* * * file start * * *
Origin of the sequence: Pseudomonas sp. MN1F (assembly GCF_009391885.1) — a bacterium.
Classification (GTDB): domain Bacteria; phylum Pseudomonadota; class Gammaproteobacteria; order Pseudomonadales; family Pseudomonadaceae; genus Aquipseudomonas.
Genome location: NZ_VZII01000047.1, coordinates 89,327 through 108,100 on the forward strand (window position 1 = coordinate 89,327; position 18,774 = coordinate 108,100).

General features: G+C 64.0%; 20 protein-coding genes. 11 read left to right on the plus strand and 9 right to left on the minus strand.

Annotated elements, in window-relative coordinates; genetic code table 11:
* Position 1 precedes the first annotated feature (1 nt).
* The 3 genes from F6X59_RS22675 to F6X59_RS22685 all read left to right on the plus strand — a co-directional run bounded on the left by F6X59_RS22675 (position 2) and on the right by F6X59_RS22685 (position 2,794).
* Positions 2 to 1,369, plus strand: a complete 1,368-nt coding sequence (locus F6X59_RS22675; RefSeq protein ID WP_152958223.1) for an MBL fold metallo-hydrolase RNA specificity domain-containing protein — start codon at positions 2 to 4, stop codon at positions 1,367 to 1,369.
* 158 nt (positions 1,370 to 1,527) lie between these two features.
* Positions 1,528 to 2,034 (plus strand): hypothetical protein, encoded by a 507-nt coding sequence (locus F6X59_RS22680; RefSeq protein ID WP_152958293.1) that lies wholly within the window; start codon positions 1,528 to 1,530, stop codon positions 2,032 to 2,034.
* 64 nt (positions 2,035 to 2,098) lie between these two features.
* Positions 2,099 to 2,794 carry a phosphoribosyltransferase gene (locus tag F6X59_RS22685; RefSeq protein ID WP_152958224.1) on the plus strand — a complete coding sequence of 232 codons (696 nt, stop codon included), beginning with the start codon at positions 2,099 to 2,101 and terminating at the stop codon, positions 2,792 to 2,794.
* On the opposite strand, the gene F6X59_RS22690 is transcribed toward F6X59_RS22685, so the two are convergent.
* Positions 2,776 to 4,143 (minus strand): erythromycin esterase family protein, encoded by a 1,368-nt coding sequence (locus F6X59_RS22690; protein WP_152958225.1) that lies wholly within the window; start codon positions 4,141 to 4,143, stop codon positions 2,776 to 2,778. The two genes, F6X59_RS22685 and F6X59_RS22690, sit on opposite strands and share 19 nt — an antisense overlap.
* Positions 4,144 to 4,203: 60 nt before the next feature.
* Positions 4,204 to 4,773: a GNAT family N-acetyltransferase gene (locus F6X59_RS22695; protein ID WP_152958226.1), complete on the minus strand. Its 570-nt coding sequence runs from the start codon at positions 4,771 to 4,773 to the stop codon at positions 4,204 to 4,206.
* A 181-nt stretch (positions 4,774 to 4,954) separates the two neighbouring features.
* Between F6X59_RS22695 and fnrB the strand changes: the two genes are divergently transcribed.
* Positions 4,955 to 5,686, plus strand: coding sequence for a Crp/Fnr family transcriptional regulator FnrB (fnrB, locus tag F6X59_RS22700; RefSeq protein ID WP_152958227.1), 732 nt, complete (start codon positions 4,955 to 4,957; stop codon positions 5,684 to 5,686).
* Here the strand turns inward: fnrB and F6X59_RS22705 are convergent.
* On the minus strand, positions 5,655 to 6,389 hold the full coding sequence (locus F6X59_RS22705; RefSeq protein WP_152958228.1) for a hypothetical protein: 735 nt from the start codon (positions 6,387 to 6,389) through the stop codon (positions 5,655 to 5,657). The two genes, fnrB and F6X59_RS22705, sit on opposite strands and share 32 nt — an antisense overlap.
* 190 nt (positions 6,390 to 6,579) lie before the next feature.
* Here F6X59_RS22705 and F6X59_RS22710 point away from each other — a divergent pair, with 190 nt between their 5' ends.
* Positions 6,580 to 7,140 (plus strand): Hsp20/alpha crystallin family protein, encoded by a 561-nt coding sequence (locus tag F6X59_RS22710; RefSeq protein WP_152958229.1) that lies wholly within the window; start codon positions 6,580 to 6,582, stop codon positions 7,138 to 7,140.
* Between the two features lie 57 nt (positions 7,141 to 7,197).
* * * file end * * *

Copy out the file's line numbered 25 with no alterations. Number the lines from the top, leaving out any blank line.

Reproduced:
* Between the two features lie 57 nt (positions 7,141 to 7,197).